Get the latest insights from the panel discussion at GTR Mena 2022 Dubai including views from Finverity, VISA, Rakbank, Standard Chartered, Veefin & Zand
Finverity’s CEO & Co-founder Viacheslav Oganezov joined other key players in supply chain finance in MENA on the panel “The time is now: The new wave of digitisation (and what it means)” at GTR Mena, 15 February 2022, held in Dubai. We provide a summary of the main insights arising.
Covid-19: an “inflection point” for digitalization
The panel kicked off with a unanimous conclusion that Covid-19 had been an inflection point in digitalization, forcing banks to speed up and move away from manual and physical-based processes to digital ones.
The speed of change has intensified thanks to closer collaboration with fintechs. For Viacheslav Oganezov, CEO and Co-founder of Finverity, “digitalization has been the natural habitat for fintechs since inception”. Rather than tackling digitalization, fintechs are already riding the wave and spreading its benefits thanks to closer collaboration and partnerships with banks and regulators.
This received the endorsement of Motasim Iqbal, Managing Director, Head of Transaction Banking at UAE Standard Chartered. “Supply chain finance can be fully digitalised”, according to Motasim. “The challenge now is to continue digitalization across all processes.”
The tangible support of regulators in the UAE region as “enablers of digitalization” had also been evident, notably the approval of digital signatures in November 2021. Thanks to this, Standard Chartered had been able to digitalize its supplier enrolment process and reduce it from five to two days. He went on to encourage treasury departments to improve working capital provision by exploiting the greater processing efficiency that digitalization offers.
Making access to supply chain and trade finance easier
Olivier Crespin, CEO & Co-Founder of Zand, a soon to be launched digital bank in the UAE, was of the view that “acceleration is accelerating”, highlighting that technology is coming at the right time to support acceleration with blockchain and Web 3.0. “Building a data platform that reveals what the market wants is key to building the right solutions”.
A one-way march to digitalization
The practical benefits of digitalization were at the forefront of Saeeda Jaffar’s thoughts. The General Manager, GCC, Visa, provided examples of practical solutions devised by fintechs being brought to market, ranging from “tap to phone” services for merchants without the need for a device to rapid onboarding and the sharing of digital credentials. “Practical solutions are what really and truly excites Visa. We see lots of fintechs with which we see ourselves partnering.” Saeeda was vocal that “we are seeing a one-way customer march towards digitalisation.” Recent surveys conducted by Visa among individuals in the UAE region showed that digitalisation was here to stay.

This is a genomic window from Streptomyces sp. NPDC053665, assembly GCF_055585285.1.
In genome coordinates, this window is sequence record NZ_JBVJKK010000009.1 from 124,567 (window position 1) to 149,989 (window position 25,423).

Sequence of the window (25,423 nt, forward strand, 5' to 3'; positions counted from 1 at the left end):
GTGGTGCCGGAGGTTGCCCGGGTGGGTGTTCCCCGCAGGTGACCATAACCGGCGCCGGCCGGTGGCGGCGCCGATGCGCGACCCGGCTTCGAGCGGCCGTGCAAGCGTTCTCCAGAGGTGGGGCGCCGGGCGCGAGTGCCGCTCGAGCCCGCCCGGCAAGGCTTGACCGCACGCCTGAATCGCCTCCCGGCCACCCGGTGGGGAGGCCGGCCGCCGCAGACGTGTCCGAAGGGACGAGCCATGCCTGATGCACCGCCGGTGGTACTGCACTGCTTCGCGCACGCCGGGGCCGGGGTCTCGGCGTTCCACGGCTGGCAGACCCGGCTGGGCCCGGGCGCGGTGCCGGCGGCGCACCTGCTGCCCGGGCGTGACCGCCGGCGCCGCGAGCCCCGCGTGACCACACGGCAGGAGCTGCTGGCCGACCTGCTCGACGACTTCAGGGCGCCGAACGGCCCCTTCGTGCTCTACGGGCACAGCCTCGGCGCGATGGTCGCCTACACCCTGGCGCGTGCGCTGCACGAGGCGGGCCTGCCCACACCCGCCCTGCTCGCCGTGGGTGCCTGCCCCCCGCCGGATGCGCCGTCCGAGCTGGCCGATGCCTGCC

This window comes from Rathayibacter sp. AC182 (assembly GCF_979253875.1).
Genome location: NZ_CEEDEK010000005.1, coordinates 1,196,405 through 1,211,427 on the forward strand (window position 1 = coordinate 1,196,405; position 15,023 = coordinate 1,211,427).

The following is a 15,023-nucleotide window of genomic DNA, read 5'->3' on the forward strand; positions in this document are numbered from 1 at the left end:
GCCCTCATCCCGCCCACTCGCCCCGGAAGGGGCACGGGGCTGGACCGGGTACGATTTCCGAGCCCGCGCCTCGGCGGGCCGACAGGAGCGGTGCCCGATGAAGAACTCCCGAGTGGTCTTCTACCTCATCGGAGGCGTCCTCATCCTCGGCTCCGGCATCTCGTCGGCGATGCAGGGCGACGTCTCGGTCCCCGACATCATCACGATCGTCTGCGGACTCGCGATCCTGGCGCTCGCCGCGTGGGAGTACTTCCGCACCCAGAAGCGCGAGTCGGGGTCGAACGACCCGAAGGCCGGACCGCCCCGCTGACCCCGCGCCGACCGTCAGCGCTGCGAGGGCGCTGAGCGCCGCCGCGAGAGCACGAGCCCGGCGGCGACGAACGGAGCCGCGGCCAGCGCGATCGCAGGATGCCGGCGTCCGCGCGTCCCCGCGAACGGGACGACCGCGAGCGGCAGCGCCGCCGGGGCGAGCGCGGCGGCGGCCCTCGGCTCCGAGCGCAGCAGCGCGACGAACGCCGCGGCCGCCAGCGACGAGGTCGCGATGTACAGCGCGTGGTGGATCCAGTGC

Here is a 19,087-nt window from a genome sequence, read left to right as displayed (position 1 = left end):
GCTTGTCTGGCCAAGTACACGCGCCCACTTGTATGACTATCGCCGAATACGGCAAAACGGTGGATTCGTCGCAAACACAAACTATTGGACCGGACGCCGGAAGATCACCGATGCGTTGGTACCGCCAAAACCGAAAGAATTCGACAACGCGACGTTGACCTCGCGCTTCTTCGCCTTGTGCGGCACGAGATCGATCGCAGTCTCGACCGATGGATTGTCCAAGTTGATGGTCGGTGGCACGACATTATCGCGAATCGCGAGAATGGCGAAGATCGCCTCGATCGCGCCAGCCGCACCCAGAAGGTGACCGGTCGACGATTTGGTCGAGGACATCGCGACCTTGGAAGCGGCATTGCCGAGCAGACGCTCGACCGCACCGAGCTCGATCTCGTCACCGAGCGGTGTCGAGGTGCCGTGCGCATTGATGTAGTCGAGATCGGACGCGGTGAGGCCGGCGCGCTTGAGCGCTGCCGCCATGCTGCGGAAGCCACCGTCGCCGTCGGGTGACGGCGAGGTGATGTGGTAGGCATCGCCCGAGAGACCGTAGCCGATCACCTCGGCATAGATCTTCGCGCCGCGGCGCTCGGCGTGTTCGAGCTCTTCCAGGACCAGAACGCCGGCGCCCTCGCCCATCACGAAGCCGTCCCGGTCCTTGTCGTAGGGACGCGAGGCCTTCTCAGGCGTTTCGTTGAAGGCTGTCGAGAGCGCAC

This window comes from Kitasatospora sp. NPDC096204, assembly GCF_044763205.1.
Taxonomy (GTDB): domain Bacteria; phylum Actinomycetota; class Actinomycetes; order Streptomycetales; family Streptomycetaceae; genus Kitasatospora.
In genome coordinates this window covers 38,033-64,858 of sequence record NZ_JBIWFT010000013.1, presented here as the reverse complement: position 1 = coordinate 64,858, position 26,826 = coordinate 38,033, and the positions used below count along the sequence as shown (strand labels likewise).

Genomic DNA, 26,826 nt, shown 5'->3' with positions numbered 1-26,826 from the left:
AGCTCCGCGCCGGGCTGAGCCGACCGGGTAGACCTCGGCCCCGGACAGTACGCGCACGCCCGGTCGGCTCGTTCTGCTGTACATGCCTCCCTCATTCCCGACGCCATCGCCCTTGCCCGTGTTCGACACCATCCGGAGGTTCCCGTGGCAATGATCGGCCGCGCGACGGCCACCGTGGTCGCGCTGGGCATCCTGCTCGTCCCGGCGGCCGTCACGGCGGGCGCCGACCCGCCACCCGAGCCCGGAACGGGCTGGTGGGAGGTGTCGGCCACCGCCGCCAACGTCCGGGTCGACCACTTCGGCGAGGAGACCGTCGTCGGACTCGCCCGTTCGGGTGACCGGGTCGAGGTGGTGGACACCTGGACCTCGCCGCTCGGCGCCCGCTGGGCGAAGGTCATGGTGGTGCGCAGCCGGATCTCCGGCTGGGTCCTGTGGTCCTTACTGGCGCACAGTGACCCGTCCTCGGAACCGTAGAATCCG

A knock-on effect of increased digitalization was greater innovation in payment trends. 78% of people surveyed in the UAE by Visa were aware of BNPL (Buy Now Pay Later), of which 80% said they would be interested in trying it out. Over 80% were aware of crypto, of which 50% viewed it as a viable alternative to payments. These trends would also trickle over to the B2B side, said Saeeda.
Collaboration with fintechs: building a supply chain finance ecosystem
All the panellists agreed that collaboration and partnerships with fintechs was the way forward to provide win-win solutions.
Motasim Iqbal saw three legs to Standard Chartered’s collaboration with fintechs to improve finance availability to MSMEs. The first involved fintechs solving a specific problem, say, the onboarding of 1500 to 2000 domestic and cross-border suppliers for Standard Chartered’s supply chain finance offering. The second was the “plug and play” model, whereby a fintech company looks after one component of the supply chain finance chain, e.g., the e-invoicing segment. The third was the effort led by Standard Chartered Ventures, which focuses on fintech incubation and collaboration to quickly overcome legacy issues.
In addition to collaboration with banks, Viacheslav highlighted collaboration with regulators and corporates. Finverity is collaborating with ADGM (Abu Dhabi Global Market international financial centre) to enable mid-market companies to gain better access to financing. The collaboration centres on providing an API that directly pulls data from corporates’ accountancy packages to improve credit risk monitoring and assessment. “We are seeing banks, regulators and corporates increasingly working together. Our role as a fintech is in helping everyone get to their objectives faster and quicker so the entire trade finance ecosystem benefits.”
Choosing your fintech partners wisely